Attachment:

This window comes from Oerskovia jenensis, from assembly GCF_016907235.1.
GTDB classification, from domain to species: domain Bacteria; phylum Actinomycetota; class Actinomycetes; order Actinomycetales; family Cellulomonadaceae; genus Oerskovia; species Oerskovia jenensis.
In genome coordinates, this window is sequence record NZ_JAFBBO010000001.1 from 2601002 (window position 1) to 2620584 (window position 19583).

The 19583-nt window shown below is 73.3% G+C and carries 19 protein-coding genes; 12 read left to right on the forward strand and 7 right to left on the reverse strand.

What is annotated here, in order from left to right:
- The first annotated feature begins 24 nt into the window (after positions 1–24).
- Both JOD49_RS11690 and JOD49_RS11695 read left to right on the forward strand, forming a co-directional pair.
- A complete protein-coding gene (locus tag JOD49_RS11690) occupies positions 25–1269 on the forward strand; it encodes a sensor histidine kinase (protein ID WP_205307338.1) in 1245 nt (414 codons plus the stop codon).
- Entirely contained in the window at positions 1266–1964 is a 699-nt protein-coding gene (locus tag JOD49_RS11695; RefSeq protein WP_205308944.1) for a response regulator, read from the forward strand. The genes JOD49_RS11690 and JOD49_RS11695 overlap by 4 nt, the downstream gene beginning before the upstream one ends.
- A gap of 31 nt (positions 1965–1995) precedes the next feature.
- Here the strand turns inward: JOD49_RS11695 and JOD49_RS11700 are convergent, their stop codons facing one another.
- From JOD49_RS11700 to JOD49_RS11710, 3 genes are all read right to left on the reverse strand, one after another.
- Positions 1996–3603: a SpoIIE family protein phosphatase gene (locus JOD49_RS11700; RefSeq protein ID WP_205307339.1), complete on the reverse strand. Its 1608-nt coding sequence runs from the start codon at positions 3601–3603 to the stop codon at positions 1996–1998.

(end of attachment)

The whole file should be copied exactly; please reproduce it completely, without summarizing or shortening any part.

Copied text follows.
This window comes from Oerskovia jenensis, from assembly GCF_016907235.1.
GTDB classification, from domain to species: domain Bacteria; phylum Actinomycetota; class Actinomycetes; order Actinomycetales; family Cellulomonadaceae; genus Oerskovia; species Oerskovia jenensis.
In genome coordinates, this window is sequence record NZ_JAFBBO010000001.1 from 2601002 (window position 1) to 2620584 (window position 19583).

The 19583-nt window shown below is 73.3% G+C and carries 19 protein-coding genes; 12 read left to right on the forward strand and 7 right to left on the reverse strand.

What is annotated here, in order from left to right:
- The first annotated feature begins 24 nt into the window (after positions 1–24).
- Both JOD49_RS11690 and JOD49_RS11695 read left to right on the forward strand, forming a co-directional pair.
- A complete protein-coding gene (locus tag JOD49_RS11690) occupies positions 25–1269 on the forward strand; it encodes a sensor histidine kinase (protein ID WP_205307338.1) in 1245 nt (414 codons plus the stop codon).
- Entirely contained in the window at positions 1266–1964 is a 699-nt protein-coding gene (locus tag JOD49_RS11695; RefSeq protein WP_205308944.1) for a response regulator, read from the forward strand. The genes JOD49_RS11690 and JOD49_RS11695 overlap by 4 nt, the downstream gene beginning before the upstream one ends.
- A gap of 31 nt (positions 1965–1995) precedes the next feature.
- Here the strand turns inward: JOD49_RS11695 and JOD49_RS11700 are convergent, their stop codons facing one another.
- From JOD49_RS11700 to JOD49_RS11710, 3 genes are all read right to left on the reverse strand, one after another.
- Positions 1996–3603: a SpoIIE family protein phosphatase gene (locus JOD49_RS11700; RefSeq protein ID WP_205307339.1), complete on the reverse strand. Its 1608-nt coding sequence runs from the start codon at positions 3601–3603 to the stop codon at positions 1996–1998.